This article is part of our special report EU policies and the insurance sector.
SPECIAL REPORT / With trillions of assets under management, the insurance sector remains a mainstay of the European financial industry. But insurance services are less frequently offered across borders, adding unnecessary costs to consumers, critics say.
As the largest institutional investors in the European economy, insurers currently have about €8,500 billion of assets under management.
Figures from the trade group Insurance Europe show that the size of these investments has grown by around 50% over the last decade, in spite of the financial crisis.
Insurers’ investments currently account for over half of all institutional investment in Europe, including 24% of European government debt and 21% of European corporate bonds, the group’s statistics suggest.
Fragmentation due to localised culture
The sector continues to reflect the broader fragmentation of the EU market for financial services, however.
In 2012, the European Commission proposed a revision of the existing directive on insurance mediation, citing a fragmented European market as one of the reasons. A review of the directive carried out by the Commission in 2005-2008 found a patchwork of national regulations, with some governments gold-plating the measures and other implementing the bare minimum necessary for compliance.
“It is virtually impossible for an EU consumer to shop across-borders for savings accounts, home or car insurance, personal loans, mortgage credit or individual pension products,” according to a spokesman for the European consumers’ group, BEUC.
Fragmentation due to localised culture
There are many reasons for the fragmented EU markets, according to Catherine Stihler, a British MEP with the Socialists & Democrats group.
Stihler is a member of the economic and financial affairs committee – working on regulation impacting on the insurance industry such as the Solvency II rules, which have reset the capital requirements financial institutions including insurers are required to maintain as a ratio of their riskier investments.
She explained that European insurance markets have traditionally remained national due to factors such as language barriers, cultural differences, the need for local claims handling to deal with cross-border redress and also the different legal, regulatory and supervisory rules between member states.
All of these add additional costs to the price of premiums when trading cross-border.
“After-sales service is hugely important to consumers and at present many people are unlikely to take out a policy from a firm based abroad and they are not familiar with,” according to Stihler.
Consumer interests detect the hand of national champions and interests at play too.
The situation with cross-border access to bank accounts illustrates the illusory nature of the financial single market, according to BEUC’s spokesman.
He points to the recently adopted Payment Accounts Directive which will enter into force next year, allowing consumers to open bank accounts in other member states.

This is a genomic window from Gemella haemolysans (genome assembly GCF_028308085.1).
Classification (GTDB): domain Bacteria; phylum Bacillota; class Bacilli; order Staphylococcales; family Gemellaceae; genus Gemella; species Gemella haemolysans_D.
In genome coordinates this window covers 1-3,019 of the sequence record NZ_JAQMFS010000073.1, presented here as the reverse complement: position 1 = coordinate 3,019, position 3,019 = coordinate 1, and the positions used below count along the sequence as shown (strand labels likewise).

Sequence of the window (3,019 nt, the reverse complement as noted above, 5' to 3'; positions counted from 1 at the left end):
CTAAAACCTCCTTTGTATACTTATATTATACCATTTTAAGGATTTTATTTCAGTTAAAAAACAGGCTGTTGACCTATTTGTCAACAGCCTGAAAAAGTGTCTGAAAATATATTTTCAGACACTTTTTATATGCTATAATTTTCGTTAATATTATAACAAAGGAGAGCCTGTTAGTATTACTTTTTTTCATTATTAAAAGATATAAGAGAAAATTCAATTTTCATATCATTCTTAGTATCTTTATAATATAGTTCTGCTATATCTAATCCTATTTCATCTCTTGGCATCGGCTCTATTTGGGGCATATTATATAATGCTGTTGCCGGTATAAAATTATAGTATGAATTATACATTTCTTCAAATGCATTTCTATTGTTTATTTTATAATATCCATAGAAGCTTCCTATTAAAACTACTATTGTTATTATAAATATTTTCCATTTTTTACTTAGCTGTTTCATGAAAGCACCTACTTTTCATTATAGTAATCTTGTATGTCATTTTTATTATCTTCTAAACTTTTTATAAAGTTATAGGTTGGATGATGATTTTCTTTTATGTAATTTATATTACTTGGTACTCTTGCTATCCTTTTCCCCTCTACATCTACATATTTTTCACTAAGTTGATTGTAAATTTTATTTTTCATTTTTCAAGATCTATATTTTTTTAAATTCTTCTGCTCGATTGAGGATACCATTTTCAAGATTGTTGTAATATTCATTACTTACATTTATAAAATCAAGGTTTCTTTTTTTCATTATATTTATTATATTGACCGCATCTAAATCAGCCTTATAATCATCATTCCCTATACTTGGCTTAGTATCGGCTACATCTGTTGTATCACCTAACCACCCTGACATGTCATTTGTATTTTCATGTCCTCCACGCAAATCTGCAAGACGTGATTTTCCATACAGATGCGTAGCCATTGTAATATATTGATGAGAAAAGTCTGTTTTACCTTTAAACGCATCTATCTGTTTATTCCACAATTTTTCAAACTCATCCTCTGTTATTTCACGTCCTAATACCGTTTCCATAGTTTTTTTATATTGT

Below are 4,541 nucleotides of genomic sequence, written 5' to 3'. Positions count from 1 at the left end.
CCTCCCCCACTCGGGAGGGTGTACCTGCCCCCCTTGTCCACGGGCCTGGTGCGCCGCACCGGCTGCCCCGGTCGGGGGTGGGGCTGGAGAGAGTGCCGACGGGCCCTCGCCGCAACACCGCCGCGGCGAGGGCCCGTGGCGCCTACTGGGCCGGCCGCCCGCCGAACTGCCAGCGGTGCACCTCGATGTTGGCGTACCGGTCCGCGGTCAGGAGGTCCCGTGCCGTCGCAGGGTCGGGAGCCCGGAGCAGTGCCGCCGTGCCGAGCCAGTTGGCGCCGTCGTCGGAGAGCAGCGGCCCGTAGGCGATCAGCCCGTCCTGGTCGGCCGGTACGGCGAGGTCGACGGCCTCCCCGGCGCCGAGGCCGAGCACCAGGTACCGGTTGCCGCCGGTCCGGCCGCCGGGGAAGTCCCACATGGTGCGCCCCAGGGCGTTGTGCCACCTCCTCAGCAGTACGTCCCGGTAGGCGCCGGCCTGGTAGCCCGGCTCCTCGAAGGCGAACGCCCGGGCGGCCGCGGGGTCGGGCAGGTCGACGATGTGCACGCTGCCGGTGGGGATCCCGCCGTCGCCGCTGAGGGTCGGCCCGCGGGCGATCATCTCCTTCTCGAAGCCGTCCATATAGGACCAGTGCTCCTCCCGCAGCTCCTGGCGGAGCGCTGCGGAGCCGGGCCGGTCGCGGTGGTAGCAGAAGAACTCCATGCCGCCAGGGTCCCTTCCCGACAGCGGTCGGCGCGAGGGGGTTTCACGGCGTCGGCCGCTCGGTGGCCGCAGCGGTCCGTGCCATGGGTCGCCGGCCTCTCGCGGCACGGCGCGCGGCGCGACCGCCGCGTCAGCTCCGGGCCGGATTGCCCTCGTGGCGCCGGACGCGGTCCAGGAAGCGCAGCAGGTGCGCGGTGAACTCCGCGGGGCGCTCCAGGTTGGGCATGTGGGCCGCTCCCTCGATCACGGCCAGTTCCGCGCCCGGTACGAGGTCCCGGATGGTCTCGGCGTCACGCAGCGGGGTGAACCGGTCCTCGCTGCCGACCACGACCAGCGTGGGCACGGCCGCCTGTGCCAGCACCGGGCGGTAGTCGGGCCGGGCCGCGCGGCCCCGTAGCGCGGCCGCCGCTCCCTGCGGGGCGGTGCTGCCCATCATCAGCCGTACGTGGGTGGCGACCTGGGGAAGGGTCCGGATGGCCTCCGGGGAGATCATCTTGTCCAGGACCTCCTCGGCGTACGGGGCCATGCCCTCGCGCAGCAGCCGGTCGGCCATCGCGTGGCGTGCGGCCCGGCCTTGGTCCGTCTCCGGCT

“This positive achievement was ultimately considerably undermined because of the pressure exerted by the financial industry,” he said.
The BEUC spokesman explained that the directive will allow banks to require from consumers who wish to open a basic bank account in their territory to show a genuine interest in opening an account in that country.
“The interpretation of genuine interest may depend on each individual bank and would prevent consumers from shopping for better deals across the EU,” he said, explaining that similar vested interests stymie the insurance sector.
Attempts to offer cross-border services
Regulatory changes in the aftermath of the financial crisis, and technological advances, are both factors nudging change to the sector.
Solvency II is only one part of a jigsaw of new regulations coming into place that will affect the sector, strengthening pan-European standards that should encourage cross-border services.
Trilogue negotiations, three-way talks between the European Commission, Parliament and Council, on the Insurance Mediation Directive (IMD2) are currently taking place.
“Part of the aim of IMD2 is to reduce the fragmentation between member states by ensuring common standards,” according to Catherine Stihler.
She believes that despite the many obstacles to cross-border services in the insurance sector, “this is a great opportunity to see an increase in cross-border sales”.
Meanwhile there are moves under way to bring about change on a global level too. The International Association of Insurance Supervisors (IAIS) is developing a common framework to help supervisors cooperate and coordinate more efficiently when supervising international active insurance groups.
Regulatory moves on European and global level
As part of this framework, the IAIS – which works closely with the G20 – is currently developing an international capital standard which to apply to global insurance groups, which it plans to finalise by the end of next year.
Coming on top of European changes, the industry is cautious about these developments.
Insurance Europe warned against rushing these international initiatives without careful consideration of potential unintended consequences.
“It is also vitally important that capital measures are developed for insurance business model and do not introduce artificial volatility into insurers’ balance sheets, thus potentially reducing insurers’ willingness and ability to invest long-term,” according to a statement from the group.
The main factors – including language and culture – which keep the insurance markets largely local cannot be addressed through legislation.
However, Stihler believes a gradual increase in cross-border business can be expected in the future, driven by rising consumer confidence and the development of new technologies.